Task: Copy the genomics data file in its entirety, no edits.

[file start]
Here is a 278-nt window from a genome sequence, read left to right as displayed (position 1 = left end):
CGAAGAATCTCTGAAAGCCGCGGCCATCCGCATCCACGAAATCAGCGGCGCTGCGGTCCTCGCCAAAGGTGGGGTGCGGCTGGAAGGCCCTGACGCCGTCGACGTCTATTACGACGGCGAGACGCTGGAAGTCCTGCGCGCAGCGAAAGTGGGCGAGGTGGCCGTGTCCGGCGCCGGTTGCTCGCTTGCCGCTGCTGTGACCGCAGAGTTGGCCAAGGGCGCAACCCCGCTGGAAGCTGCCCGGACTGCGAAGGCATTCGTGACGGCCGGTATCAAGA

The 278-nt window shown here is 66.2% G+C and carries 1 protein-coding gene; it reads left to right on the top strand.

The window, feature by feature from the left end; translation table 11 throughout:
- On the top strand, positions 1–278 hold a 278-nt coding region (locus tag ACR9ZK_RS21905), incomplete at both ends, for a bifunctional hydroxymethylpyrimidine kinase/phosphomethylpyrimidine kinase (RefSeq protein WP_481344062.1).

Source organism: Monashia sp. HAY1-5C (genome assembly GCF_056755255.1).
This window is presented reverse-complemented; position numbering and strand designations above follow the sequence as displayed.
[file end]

Here is a 278-nt window from a genome sequence, read left to right as displayed (position 1 = left end):
CGAAGAATCTCTGAAAGCCGCGGCCATCCGCATCCACGAAATCAGCGGCGCTGCGGTCCTCGCCAAAGGTGGGGTGCGGCTGGAAGGCCCTGACGCCGTCGACGTCTATTACGACGGCGAGACGCTGGAAGTCCTGCGCGCAGCGAAAGTGGGCGAGGTGGCCGTGTCCGGCGCCGGTTGCTCGCTTGCCGCTGCTGTGACCGCAGAGTTGGCCAAGGGCGCAACCCCGCTGGAAGCTGCCCGGACTGCGAAGGCATTCGTGACGGCCGGTATCAAGA

The 278-nt window shown here is 66.2% G+C and carries 1 protein-coding gene; it reads left to right on the top strand.

The window, feature by feature from the left end; translation table 11 throughout:
- On the top strand, positions 1–278 hold a 278-nt coding region (locus tag ACR9ZK_RS21905), incomplete at both ends, for a bifunctional hydroxymethylpyrimidine kinase/phosphomethylpyrimidine kinase (RefSeq protein WP_481344062.1).

Source organism: Monashia sp. HAY1-5C (genome assembly GCF_056755255.1).
This window is presented reverse-complemented; position numbering and strand designations above follow the sequence as displayed.